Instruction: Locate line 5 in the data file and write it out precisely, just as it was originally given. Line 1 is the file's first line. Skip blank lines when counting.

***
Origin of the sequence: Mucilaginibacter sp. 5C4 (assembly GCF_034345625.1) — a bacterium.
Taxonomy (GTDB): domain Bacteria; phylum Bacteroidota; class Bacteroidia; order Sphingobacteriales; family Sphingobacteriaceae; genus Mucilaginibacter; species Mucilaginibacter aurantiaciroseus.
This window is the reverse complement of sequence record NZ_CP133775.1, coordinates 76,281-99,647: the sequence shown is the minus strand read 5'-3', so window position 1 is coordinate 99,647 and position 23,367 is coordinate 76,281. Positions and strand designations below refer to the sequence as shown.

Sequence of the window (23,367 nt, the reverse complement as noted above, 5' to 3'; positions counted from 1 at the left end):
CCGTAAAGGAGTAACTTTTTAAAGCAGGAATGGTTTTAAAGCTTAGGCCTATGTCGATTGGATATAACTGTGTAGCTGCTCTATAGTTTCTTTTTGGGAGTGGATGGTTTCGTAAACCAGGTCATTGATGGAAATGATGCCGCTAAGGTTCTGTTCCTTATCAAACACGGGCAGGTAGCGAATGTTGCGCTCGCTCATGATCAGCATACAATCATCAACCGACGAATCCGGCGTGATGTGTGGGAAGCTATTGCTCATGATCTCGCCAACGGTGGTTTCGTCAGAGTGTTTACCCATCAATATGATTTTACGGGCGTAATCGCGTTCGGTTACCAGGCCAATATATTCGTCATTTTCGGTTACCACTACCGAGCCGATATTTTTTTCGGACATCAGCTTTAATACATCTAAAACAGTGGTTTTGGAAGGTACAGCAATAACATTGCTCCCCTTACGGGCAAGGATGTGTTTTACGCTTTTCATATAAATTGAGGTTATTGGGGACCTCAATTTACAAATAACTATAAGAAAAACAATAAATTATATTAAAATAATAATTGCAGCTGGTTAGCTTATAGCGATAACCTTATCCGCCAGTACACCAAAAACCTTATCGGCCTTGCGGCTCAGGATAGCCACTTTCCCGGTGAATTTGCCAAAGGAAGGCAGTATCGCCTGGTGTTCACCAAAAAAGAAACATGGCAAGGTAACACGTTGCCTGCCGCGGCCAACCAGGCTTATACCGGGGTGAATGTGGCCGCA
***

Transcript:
CCGTAAAGGAGTAACTTTTTAAAGCAGGAATGGTTTTAAAGCTTAGGCCTATGTCGATTGGATATAACTGTGTAGCTGCTCTATAGTTTCTTTTTGGGAGTGGATGGTTTCGTAAACCAGGTCATTGATGGAAATGATGCCGCTAAGGTTCTGTTCCTTATCAAACACGGGCAGGTAGCGAATGTTGCGCTCGCTCATGATCAGCATACAATCATCAACCGACGAATCCGGCGTGATGTGTGGGAAGCTATTGCTCATGATCTCGCCAACGGTGGTTTCGTCAGAGTGTTTACCCATCAATATGATTTTACGGGCGTAATCGCGTTCGGTTACCAGGCCAATATATTCGTCATTTTCGGTTACCACTACCGAGCCGATATTTTTTTCGGACATCAGCTTTAATACATCTAAAACAGTGGTTTTGGAAGGTACAGCAATAACATTGCTCCCCTTACGGGCAAGGATGTGTTTTACGCTTTTCATATAAATTGAGGTTATTGGGGACCTCAATTTACAAATAACTATAAGAAAAACAATAAATTATATTAAAATAATAATTGCAGCTGGTTAGCTTATAGCGATAACCTTATCCGCCAGTACACCAAAAACCTTATCGGCCTTGCGGCTCAGGATAGCCACTTTCCCGGTGAATTTGCCAAAGGAAGGCAGTATCGCCTGGTGTTCACCAAAAAAGAAACATGGCAAGGTAACACGTTGCCTGCCGCGGCCAACCAGGCTTATACCGGGGTGAATGTGGCCGCA